Air strikes? Talk of God? Obama is following the jihadists’ script

The President came the nearest he has come yet to rivalling George W Bush’s gormless reaction to 9/11 , says Robert Fisk
Ebola outbreak: Billy Graham’s son declares righteous war on the virus

Billy Graham’s son declares righteous war on Ebola

A Christian charity’s efforts to save missionaries trapped in Africa by the crisis have been justifiably praised. But doubts remain about its evangelical motives
Jeremy Clarkson 'does not see a problem' with his racist language on Top Gear, says BBC

Not even Jeremy Clarkson is bigger than the BBC, says TV boss

Corporation’s head of television confirms ‘Top Gear’ host was warned about racist language
Nick Clegg the movie: Channel 4 to air Coalition drama showing Lib Dem leader's rise

Nick Clegg the movie

Channel 4 to air Coalition drama showing Lib Dem leader's rise
Philip Larkin: Misogynist, racist, miserable? Or caring, playful man who lived for others?

Philip Larkin: What will survive of him?

Larkin's reputation has taken a knocking. But a new book by James Booth argues that the poet was affectionate, witty, entertaining and kind, as hitherto unseen letters, sketches and 'selfies' reveal
Madame Tussauds has shown off its Beyoncé waxwork in Regent's Park - but why is the tourist attraction still pulling in the crowds?

Waxing lyrical

Madame Tussauds has shown off its Beyoncé waxwork in Regent's Park - but why is the tourist attraction still pulling in the crowds?
Texas forensic astronomer finally pinpoints the exact birth of impressionism

Revealed (to the minute)

The precise time when impressionism was born
From slow-roasted to sugar-cured: how to make the most of the British tomato season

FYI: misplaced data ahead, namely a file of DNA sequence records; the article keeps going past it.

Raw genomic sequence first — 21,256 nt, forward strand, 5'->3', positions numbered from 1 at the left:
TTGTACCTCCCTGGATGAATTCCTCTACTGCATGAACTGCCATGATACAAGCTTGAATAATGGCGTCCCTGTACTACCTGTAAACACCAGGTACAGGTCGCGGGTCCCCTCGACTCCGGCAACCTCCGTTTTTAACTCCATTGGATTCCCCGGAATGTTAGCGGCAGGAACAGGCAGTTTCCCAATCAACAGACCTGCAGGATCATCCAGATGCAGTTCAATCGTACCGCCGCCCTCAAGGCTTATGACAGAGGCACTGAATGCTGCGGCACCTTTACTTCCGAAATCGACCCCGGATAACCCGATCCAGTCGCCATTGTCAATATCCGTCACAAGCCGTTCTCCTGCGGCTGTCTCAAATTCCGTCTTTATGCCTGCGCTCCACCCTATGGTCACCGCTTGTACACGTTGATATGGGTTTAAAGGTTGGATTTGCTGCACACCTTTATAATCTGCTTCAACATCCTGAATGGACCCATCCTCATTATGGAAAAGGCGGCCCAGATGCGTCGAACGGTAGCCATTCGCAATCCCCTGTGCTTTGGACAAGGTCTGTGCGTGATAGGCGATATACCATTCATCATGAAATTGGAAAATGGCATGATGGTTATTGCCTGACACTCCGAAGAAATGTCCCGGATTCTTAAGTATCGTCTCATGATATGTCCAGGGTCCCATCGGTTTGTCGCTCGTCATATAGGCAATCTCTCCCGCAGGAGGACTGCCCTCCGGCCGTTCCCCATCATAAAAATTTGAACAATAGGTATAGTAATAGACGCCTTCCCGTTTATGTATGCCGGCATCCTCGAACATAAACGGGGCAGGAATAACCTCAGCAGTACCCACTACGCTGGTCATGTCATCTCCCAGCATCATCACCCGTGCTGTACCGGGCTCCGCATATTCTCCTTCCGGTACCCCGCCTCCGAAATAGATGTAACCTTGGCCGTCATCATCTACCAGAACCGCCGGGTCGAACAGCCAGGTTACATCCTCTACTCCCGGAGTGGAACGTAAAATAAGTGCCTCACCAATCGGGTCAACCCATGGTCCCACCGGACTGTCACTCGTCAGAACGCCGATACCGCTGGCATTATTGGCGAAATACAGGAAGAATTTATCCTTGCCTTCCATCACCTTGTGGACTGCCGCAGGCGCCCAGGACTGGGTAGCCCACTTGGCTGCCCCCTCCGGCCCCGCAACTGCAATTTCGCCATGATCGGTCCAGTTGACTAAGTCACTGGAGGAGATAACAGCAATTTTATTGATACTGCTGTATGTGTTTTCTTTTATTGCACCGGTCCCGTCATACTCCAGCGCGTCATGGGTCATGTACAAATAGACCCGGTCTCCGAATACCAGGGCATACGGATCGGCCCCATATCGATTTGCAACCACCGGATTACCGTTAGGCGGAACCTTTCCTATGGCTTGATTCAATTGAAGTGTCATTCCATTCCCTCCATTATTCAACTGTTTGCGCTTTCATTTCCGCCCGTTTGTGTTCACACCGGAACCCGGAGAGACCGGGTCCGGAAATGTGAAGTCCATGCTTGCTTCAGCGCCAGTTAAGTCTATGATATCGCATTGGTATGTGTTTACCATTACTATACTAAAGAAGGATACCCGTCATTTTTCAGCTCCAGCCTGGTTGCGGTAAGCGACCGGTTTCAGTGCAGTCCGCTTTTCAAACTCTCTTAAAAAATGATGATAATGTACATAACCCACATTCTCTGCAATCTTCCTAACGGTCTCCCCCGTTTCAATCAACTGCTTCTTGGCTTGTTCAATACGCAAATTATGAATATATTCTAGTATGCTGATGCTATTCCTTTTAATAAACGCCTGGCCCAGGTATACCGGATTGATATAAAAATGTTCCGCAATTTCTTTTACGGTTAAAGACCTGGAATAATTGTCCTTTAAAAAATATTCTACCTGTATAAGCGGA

Make the most of British tomatoes

The British crop is at its tastiest and most abundant. Sudi Pigott shares her favourite recipes
10 best men's skincare products

Face it: 10 best men's skincare products

Oscar Quine cleanses, tones and moisturises to find skin-savers blokes will be proud to display on the bathroom shelf
Malky Mackay allegations: Malky Mackay, Iain Moody and another grim day for English football

Mackay, Moody and another grim day for English football

The latest shocking claims do nothing to dispel the image that some in the game on these shores exist in a time warp, laments Sam Wallace
La Liga analysis: Will Barcelona's hopes go out of the window?

Will Barcelona's hopes go out of the window?

Pete Jenson starts his preview of the Spanish season, which begins on Saturday, by explaining how Fifa’s transfer ban will affect the Catalans
Middle East crisis: We know all too much about the cruelty of Isis – but all too little about who they are

We know all too much about the cruelty of Isis – but all too little about who they are

Now Obama has seen the next US reporter to be threatened with beheading, will he blink, asks Robert Fisk
Neanderthals lived alongside humans for centuries, latest study shows

Final resting place of our Neanderthal neighbours revealed

Bones dated to 40,000 years ago show species may have died out in Belgium species co-existed
Scottish independence: The new Scots who hold fate of the UK in their hands

The new Scots who hold fate of the UK in their hands

Scotland’s immigrants are as passionate about the future of their adopted nation as anyone else
Britain's ugliest buildings: Which monstrosities should be nominated for the Dead Prize?

Blight club: Britain's ugliest buildings

Following the architect Cameron Sinclair's introduction of the Dead Prize, an award for ugly buildings, John Rentoul reflects on some of the biggest blots on the UK landscape